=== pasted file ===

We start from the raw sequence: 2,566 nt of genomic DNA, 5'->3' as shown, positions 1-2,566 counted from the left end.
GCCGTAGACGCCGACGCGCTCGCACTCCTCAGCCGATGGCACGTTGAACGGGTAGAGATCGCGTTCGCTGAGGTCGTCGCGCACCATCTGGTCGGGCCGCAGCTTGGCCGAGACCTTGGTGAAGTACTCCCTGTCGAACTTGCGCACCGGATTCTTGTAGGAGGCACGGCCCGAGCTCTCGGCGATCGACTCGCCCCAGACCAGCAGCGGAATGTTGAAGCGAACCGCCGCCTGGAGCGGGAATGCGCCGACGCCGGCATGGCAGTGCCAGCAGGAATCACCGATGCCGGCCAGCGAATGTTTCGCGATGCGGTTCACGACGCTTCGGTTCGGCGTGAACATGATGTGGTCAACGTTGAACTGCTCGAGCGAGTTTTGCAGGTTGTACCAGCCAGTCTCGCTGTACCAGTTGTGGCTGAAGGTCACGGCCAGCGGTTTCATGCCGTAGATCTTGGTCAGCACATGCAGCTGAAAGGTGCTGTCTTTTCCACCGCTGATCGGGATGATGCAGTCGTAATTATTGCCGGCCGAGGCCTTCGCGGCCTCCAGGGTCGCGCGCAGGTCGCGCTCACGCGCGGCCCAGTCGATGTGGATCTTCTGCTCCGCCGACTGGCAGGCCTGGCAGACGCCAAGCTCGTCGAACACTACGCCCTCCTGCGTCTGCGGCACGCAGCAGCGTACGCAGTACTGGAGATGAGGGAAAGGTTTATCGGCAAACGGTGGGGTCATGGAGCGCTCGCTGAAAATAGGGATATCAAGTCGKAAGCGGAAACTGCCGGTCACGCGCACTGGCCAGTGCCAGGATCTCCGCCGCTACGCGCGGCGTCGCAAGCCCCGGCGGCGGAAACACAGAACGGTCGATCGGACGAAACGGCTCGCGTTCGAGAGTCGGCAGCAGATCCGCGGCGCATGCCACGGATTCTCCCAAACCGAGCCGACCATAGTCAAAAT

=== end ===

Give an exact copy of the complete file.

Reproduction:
We start from the raw sequence: 2,566 nt of genomic DNA, 5'->3' as shown, positions 1-2,566 counted from the left end.
GCCGTAGACGCCGACGCGCTCGCACTCCTCAGCCGATGGCACGTTGAACGGGTAGAGATCGCGTTCGCTGAGGTCGTCGCGCACCATCTGGTCGGGCCGCAGCTTGGCCGAGACCTTGGTGAAGTACTCCCTGTCGAACTTGCGCACCGGATTCTTGTAGGAGGCACGGCCCGAGCTCTCGGCGATCGACTCGCCCCAGACCAGCAGCGGAATGTTGAAGCGAACCGCCGCCTGGAGCGGGAATGCGCCGACGCCGGCATGGCAGTGCCAGCAGGAATCACCGATGCCGGCCAGCGAATGTTTCGCGATGCGGTTCACGACGCTTCGGTTCGGCGTGAACATGATGTGGTCAACGTTGAACTGCTCGAGCGAGTTTTGCAGGTTGTACCAGCCAGTCTCGCTGTACCAGTTGTGGCTGAAGGTCACGGCCAGCGGTTTCATGCCGTAGATCTTGGTCAGCACATGCAGCTGAAAGGTGCTGTCTTTTCCACCGCTGATCGGGATGATGCAGTCGTAATTATTGCCGGCCGAGGCCTTCGCGGCCTCCAGGGTCGCGCGCAGGTCGCGCTCACGCGCGGCCCAGTCGATGTGGATCTTCTGCTCCGCCGACTGGCAGGCCTGGCAGACGCCAAGCTCGTCGAACACTACGCCCTCCTGCGTCTGCGGCACGCAGCAGCGTACGCAGTACTGGAGATGAGGGAAAGGTTTATCGGCAAACGGTGGGGTCATGGAGCGCTCGCTGAAAATAGGGATATCAAGTCGKAAGCGGAAACTGCCGGTCACGCGCACTGGCCAGTGCCAGGATCTCCGCCGCTACGCGCGGCGTCGCAAGCCCCGGCGGCGGAAACACAGAACGGTCGATCGGACGAAACGGCTCGCGTTCGAGAGTCGGCAGCAGATCCGCGGCGCATGCCACGGATTCTCCCAAACCGAGCCGACCATAGTCAAAAT